f.close()

For each of the steps, I used nc to write the output to a log file and then use the Python to analyse the log. I log about ten minutes of messages each step although I have to confess to shortening the last test as I was getting very cold.

nc -l 192.168.1.1 2000 > step_x.log

While spooling the message I artificially generate some speed data by spinning the wheel of the speedo. The image below shows the speed sensor and where it normally lives (far right image). The water comes in when you take out the sensor as it temporarily leaves a rather large hole in the bottom of the boat, don't be alarmed by the little puddle you can see.

Step 1;

I spool and analyse about ten minutes of data without making any changes to the existing setup.

The existing setup takes data directly from the back of a Raymarine instrument seen below and gets linked into the AIS hub.

Results;

 
$AITXT -> AIS (from AIS hub)

$GPRMC -> GPS (form AIS hub)
$GPGGA
$GPGLL
$GPGBS

$IIDBT -> Depth sensor
$IIMTW -> Sea temperature sensor
$IIMWV -> Wind speed 

Summary
#######
valid messages ->  2129
invalid messages ->  298
total mesages ->  2427
12% error

Step 2;

I disconnect the NMEA interface between the AIS hub and the integrated instruments. So in the diagram above I disconnect all four NMEA wires from the back of the instrument.

I observe the Navigation display of the integrated instruments no longer displays any GPS information (this is expected as the only GPS messages I have are coming from the AIS hub).

Results;


$AITXT -> AIS (from AIS hub)

$GPRMC -> GPS (form AIS hub)
$GPGGA
$GPGLL
$GPGBS

No $II messages as expected 

Summary
#######
valid messages ->  3639
invalid messages ->  232
total mesages ->  3871
6% error

Step 3;

I wire in the new hardware both NMEA in and out then directly into the course computer.

Results;


$AITXT -> AIS (from AIS hub)

$GPGBS -> GPS messages
$GPGGA
$GPGLL
$GPRMC

$IIMTW -> Sea temperature sensor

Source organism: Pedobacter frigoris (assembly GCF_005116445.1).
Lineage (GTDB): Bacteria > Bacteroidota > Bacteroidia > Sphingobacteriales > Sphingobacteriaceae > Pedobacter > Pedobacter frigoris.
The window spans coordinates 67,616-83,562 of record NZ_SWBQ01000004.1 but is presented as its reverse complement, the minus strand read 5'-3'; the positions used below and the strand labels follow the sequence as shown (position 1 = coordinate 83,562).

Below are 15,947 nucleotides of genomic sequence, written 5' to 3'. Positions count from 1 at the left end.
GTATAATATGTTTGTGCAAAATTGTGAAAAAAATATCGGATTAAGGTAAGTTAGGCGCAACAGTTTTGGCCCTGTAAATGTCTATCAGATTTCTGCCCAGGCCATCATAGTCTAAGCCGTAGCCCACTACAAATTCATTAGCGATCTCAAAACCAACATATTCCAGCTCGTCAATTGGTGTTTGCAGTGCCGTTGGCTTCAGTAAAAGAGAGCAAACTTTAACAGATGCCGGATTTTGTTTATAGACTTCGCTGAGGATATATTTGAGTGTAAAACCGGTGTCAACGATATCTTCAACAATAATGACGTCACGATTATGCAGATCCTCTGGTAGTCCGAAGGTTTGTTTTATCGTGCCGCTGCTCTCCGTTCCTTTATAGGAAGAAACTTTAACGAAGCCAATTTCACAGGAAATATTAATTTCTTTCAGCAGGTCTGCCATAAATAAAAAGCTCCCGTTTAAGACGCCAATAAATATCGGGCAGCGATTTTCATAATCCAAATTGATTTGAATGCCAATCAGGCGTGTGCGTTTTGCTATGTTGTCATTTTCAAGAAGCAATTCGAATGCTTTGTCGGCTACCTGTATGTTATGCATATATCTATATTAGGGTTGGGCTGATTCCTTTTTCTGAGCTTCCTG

$IIMWV -> Wind speed 
$IIVHW -> Heading & Speed
$IIRSA -> Rudder Angle
$IIHDG -> Heading
$IIVLW -> Distance travelled

Summary
#######
valid messages ->  1661
invalid messages ->  121
total mesages ->  1782
6.7% error

Conclusion;

I get all the messages I am after (for now) the hardware seems to be working.

Now to put all the panels back in place!

In the next article, I will get back to technology and the use of Kafka in the architecture.

Real-time Sailing Yacht Performance - Getting Started (Part 1)

Real-time Sailing Yacht Performance - Kafka (Part 2)

Real-time Sailing Yacht Performance – stepping back a bit (Part 1.1)

Slight change to the planned article. At the end of my analysis in Part 1 I discovered I was missing a number of key messages. It turns out that not all the SeaTalk messages from the integrated instruments were being translated to an NMEA format and therefore not being sent wirelessly from the AIS hub. I didn't really want to introduce another source of data directly from the instruments as it would involve hard wiring the instruments to the laptop and then translating a different format of a message (SeaTalk). I decided to spend on some hardware (any excuse for new toys). I purchased a SeaTalk to NMEA converter from DigitalYachts (discounted at the London boat show I'm glad to say).